The exploitation of Carrara Marble dates back to Roman times. Throughout these twenty centuries, quarrying activity was mostly developed in the Carrara district in open pit quarries. In the last decades many quarries have been moved into underground. In some areas the mining stopes are subjected to rock burst. In order to overcome this hazard, detailed studies were carried out on Carrara Marble's geostructural and geomechanical setting, as far as laboratory determinations of its basic physical and mechanical parameters, focused on obtaining knowledge of the right geomechanical assessment and marble rock-mass behaviour and on developing mining prospecting and stability analysis. On the basis of those studies, it is now possible to predict by means of FEM analysis, the occurrence of rock-bursts and to define the geometry and sequence of quarrying activity, such as the supports to be placed.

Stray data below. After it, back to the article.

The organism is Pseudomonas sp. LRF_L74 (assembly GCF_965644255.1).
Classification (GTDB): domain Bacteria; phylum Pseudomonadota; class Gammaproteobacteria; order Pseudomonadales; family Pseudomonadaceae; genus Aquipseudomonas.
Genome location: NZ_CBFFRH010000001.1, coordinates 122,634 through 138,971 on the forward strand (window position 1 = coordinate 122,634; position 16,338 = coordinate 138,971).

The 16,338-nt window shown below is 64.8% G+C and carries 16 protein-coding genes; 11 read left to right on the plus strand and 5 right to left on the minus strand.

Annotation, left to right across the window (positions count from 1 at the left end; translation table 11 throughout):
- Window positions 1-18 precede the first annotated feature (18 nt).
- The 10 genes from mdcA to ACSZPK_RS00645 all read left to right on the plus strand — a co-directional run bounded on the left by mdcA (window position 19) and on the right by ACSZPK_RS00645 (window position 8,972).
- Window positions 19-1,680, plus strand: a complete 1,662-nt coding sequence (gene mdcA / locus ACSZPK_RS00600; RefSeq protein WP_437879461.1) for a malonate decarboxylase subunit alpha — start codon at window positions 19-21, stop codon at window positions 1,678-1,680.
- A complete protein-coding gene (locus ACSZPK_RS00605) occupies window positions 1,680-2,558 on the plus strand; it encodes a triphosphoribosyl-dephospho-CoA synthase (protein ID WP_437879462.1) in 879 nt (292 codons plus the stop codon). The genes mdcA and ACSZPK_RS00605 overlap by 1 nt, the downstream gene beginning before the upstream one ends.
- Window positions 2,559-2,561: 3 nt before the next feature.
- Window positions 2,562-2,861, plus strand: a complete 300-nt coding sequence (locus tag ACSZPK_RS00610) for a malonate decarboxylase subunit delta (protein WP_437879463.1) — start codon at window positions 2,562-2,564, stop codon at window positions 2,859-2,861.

The exploitation of the world famous Carrara Marble (Tuscany, Italy) (Fig. 1) began with the Romans, decreased in the Middle Age and increased again during the Renaissance. The production of marble blocks gradually, but slowly, increased up to the end of XX century when both the technology and the increment of international assets brought to the necessity to evaluate the amount of marble and to organize the exploitation itself. In the last twenty years environmental concerns and mining optimization induced many quarries to move underground in order to lower the impact on environment and increase dimensional stone percentage production. Present day intense Carrara Marble exploitation, which includes the widening of the underground quarries, up to very large sized caverns, new concerns for safety and new specific laws have forced quarriers to apply to designers for up-to-date exploitation projects. This study concerns the rock-burst problems encountered in the deepest and larger of the Carrara Marble underground quarry: the Carlone quarry.